Industry & Advocacy News
February 2, 2020
Authors Guild mourns the passing of Mary Higgins
Clark, celebrated bestselling novelist and member of the Guild
since 1976. Clark, who was known as the “Queen of Suspense,” was a member
of the Authors Guild for 45 years and served on the Authors
Guild Council for twenty years. She received the Authors Guild
Foundation award for Distinguished Services to the Literary Community in 2018.
She passed away on January 31 at the age of 92.
Clark wrote 56 books that sold more than 100 million copies in the
United States alone. In her memoir Kitchen Privileges, she described
her youthful self as “aching, yearning, burning” to
write. After receiving 40 rejections she sold her
first story, and her first novel, Where are the Children, at the age
of 47. As she told Marilyn Stasio in a 1997 interview in The
New York Times, she wanted to create stories that would make a reader
say: “This could be me. That could be my daughter. This could happen to
us.” In 1988, The New York Times reported
that Higgins Clark had broken a record by entering
into what was believed to be “the first eight-figure agreement
involving a single author,” with a multi-book
contract that guaranteed her at least $10.1 million.
Mary Higgins Clark co-authored five suspense novels with her daughter Carol Higgins Clark, and the “Under Suspicion” series with Authors Guild Foundation Board Member Alafair Burke. Two of her novels were made into feature films and many of her other works were made into television films. Her last novel, Kiss the Girls and Make Them Cry, published in November 2019, was about a journalist investigating sexual misconduct at a news network.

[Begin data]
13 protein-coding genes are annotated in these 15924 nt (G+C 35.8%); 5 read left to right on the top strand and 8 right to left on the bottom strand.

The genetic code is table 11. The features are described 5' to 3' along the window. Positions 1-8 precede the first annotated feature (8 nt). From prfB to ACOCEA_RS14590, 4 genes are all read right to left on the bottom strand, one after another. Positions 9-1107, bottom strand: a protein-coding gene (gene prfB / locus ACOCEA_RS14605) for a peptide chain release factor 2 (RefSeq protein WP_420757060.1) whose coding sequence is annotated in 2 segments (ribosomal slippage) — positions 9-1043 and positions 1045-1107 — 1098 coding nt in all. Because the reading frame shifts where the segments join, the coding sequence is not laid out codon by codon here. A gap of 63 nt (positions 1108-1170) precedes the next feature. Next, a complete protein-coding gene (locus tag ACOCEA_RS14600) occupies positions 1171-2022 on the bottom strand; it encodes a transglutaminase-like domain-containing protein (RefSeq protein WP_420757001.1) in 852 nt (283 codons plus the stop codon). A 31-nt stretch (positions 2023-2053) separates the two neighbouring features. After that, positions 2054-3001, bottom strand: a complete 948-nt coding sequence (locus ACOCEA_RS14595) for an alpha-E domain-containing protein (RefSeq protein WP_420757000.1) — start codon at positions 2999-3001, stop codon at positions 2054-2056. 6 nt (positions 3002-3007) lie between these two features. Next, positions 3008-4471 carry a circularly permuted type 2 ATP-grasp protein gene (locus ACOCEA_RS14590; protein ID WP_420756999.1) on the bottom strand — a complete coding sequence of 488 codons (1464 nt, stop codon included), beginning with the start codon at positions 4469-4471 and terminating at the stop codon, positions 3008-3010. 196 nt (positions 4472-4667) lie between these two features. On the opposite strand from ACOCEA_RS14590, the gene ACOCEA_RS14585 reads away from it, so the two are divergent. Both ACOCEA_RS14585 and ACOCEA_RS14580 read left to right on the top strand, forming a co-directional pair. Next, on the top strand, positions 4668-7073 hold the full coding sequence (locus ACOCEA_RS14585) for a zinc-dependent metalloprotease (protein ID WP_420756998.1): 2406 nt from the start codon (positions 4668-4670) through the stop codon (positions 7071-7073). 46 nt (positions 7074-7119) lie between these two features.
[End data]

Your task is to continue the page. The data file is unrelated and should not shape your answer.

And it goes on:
Author and Authors Guild past president Scott Turow remembers Higgins Clark as “an extraordinarily gracious person, unpretentious and remarkably generous in a hundred ways. Mary had enormous respect for her readers. Her legend is that she built her immense following one reader at a time, never finding any event too small or insignificant, if it offered an opportunity to interact with people interested in her books.”
Alafair Burke lauded Higgins Clark for her graciousness and commercial success. “I hope she’ll also be remembered as a true ground breaker for women in crime fiction. She became a bestselling writer as a young widow and the mother of five children, working in the early hours at her kitchen table before waking the kids for school. And the result—stories of everyday women encountering dangers that were often close to home—paved the way for the modern domestic and psychological suspense novel. A whole squad of contemporary female writers wouldn’t have our careers without Mary.”
Clark was the grand marshal of the St. Patrick’s Day parade in Manhattan
in 2011, she stated: “Let others decide whether or not I’m a good
writer. I know I’m a good Irish storyteller.”
In addition to her novelist daughter and sometime collaborator Carol, Higgins Clark is survived by four children, six grandchildren and two great-grandchildren. She was predeceased by her husband of 22 years, John Conheeney, the retired Chairman and CEO of Merrill-Lynch Futures. We extend our sincerest condolences to Higgins Clark’s family and loved ones. The Guild will always remember Mary Higgins Clark for her graciousness and generosity, as well as her insight and guidance.
Mary Higgins Clark at the 2018 Authors Guild Annual Gala. Photo by Beowulf Sheehan.